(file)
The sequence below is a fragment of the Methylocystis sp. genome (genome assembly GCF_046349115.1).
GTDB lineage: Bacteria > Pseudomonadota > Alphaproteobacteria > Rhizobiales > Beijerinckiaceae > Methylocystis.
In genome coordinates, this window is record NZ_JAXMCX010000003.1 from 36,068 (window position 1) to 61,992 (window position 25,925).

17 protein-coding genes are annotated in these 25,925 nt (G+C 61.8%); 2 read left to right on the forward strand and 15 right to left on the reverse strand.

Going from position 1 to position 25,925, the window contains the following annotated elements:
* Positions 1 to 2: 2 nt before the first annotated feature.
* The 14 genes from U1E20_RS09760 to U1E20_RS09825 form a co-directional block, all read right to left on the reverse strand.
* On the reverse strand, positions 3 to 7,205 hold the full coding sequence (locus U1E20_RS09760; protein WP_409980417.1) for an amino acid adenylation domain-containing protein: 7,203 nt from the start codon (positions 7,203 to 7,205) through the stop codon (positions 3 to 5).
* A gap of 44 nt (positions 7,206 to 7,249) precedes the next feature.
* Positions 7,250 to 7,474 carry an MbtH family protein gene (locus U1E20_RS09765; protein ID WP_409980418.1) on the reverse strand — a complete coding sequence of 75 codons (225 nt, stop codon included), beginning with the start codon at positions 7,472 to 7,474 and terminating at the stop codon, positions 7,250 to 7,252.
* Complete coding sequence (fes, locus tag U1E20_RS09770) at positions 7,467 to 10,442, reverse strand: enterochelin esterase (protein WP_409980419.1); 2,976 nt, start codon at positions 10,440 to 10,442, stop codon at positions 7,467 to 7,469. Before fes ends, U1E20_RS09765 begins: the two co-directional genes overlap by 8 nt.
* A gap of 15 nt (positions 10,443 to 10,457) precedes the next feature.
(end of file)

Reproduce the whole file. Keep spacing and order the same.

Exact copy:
The sequence below is a fragment of the Methylocystis sp. genome (genome assembly GCF_046349115.1).
GTDB lineage: Bacteria > Pseudomonadota > Alphaproteobacteria > Rhizobiales > Beijerinckiaceae > Methylocystis.
In genome coordinates, this window is record NZ_JAXMCX010000003.1 from 36,068 (window position 1) to 61,992 (window position 25,925).

17 protein-coding genes are annotated in these 25,925 nt (G+C 61.8%); 2 read left to right on the forward strand and 15 right to left on the reverse strand.

Going from position 1 to position 25,925, the window contains the following annotated elements:
* Positions 1 to 2: 2 nt before the first annotated feature.
* The 14 genes from U1E20_RS09760 to U1E20_RS09825 form a co-directional block, all read right to left on the reverse strand.
* On the reverse strand, positions 3 to 7,205 hold the full coding sequence (locus U1E20_RS09760; protein WP_409980417.1) for an amino acid adenylation domain-containing protein: 7,203 nt from the start codon (positions 7,203 to 7,205) through the stop codon (positions 3 to 5).
* A gap of 44 nt (positions 7,206 to 7,249) precedes the next feature.
* Positions 7,250 to 7,474 carry an MbtH family protein gene (locus U1E20_RS09765; protein ID WP_409980418.1) on the reverse strand — a complete coding sequence of 75 codons (225 nt, stop codon included), beginning with the start codon at positions 7,472 to 7,474 and terminating at the stop codon, positions 7,250 to 7,252.
* Complete coding sequence (fes, locus tag U1E20_RS09770) at positions 7,467 to 10,442, reverse strand: enterochelin esterase (protein WP_409980419.1); 2,976 nt, start codon at positions 10,440 to 10,442, stop codon at positions 7,467 to 7,469. Before fes ends, U1E20_RS09765 begins: the two co-directional genes overlap by 8 nt.
* A gap of 15 nt (positions 10,443 to 10,457) precedes the next feature.